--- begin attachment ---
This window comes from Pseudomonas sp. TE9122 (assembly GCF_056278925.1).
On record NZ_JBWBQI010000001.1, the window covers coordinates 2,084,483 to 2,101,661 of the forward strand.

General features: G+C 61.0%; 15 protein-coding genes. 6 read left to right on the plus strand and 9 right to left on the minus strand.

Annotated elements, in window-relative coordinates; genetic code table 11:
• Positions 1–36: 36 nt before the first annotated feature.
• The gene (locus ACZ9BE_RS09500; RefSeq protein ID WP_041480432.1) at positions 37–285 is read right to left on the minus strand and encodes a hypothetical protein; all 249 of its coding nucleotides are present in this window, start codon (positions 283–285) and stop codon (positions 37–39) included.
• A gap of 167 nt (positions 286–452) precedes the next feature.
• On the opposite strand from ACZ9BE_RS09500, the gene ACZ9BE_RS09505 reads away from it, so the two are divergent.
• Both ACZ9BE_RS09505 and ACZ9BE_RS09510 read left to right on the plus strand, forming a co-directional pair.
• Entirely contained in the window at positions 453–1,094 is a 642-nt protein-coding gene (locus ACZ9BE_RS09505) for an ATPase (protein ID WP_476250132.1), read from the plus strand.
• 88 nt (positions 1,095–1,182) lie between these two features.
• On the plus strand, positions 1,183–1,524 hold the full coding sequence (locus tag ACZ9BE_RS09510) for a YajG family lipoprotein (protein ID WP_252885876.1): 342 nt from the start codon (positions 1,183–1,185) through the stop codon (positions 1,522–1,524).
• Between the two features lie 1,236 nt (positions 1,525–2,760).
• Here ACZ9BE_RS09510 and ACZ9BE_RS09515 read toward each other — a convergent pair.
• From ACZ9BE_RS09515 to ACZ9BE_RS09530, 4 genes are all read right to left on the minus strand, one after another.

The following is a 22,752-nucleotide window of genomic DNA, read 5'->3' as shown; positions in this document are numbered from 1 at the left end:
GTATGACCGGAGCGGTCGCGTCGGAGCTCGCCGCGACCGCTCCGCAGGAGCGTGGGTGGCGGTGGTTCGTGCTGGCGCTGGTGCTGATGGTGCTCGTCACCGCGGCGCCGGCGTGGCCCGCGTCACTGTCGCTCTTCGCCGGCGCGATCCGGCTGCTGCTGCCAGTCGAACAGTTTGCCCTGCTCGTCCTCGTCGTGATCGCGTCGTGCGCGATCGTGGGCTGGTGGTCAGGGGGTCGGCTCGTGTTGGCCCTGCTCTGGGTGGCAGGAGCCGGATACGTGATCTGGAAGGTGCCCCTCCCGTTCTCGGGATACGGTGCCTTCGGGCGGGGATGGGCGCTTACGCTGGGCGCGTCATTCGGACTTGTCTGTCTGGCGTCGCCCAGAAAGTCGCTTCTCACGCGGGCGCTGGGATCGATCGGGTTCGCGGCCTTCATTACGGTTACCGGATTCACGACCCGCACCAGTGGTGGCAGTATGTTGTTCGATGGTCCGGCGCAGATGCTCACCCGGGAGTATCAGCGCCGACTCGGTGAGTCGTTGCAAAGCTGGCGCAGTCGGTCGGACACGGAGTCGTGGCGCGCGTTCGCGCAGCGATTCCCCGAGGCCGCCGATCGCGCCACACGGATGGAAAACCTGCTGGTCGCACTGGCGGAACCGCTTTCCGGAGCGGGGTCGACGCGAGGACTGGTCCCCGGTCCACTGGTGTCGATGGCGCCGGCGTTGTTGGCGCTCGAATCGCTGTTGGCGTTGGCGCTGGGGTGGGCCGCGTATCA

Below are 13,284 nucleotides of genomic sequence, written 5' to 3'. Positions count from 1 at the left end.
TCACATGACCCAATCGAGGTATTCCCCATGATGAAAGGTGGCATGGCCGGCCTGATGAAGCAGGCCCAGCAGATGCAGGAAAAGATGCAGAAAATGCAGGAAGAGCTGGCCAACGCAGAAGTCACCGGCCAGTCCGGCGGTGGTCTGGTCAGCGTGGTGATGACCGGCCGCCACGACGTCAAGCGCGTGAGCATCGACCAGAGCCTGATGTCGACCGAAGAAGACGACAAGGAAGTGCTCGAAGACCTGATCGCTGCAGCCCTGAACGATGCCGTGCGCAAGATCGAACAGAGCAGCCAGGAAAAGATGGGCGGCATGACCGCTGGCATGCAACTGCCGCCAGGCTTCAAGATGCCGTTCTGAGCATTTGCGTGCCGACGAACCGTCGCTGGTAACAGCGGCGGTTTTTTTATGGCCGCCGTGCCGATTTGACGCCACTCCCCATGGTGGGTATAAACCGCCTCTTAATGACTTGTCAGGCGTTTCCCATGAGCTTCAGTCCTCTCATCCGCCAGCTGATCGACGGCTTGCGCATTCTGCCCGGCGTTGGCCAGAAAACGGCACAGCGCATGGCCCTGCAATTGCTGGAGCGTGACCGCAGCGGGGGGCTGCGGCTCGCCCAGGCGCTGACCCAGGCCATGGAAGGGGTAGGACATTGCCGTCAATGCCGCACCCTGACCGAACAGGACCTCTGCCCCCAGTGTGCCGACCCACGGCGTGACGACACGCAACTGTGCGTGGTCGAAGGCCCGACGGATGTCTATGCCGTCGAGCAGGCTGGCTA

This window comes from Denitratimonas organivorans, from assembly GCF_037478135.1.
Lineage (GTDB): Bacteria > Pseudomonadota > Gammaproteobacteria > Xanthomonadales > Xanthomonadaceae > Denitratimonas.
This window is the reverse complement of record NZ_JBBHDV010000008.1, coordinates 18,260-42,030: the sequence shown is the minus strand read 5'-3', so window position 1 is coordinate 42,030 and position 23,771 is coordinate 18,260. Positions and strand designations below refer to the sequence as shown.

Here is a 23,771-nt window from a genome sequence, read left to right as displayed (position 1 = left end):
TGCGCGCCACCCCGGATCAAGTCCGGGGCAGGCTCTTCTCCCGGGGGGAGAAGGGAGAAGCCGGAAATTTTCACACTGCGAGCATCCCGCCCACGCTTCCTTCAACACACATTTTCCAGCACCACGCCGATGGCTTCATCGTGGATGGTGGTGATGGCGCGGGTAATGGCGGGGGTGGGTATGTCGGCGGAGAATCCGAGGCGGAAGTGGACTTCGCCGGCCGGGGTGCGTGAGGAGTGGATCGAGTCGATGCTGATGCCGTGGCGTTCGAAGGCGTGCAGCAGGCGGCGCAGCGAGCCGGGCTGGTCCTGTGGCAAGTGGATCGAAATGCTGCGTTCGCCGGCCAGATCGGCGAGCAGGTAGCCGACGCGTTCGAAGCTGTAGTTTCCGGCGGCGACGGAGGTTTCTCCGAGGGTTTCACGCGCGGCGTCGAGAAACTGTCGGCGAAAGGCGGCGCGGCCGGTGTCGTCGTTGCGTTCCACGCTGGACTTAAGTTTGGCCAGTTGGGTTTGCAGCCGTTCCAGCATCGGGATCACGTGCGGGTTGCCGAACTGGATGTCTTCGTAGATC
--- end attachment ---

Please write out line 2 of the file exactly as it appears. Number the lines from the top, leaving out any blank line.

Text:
On record NZ_JBWBQI010000001.1, the window covers coordinates 2,084,483 to 2,101,661 of the forward strand.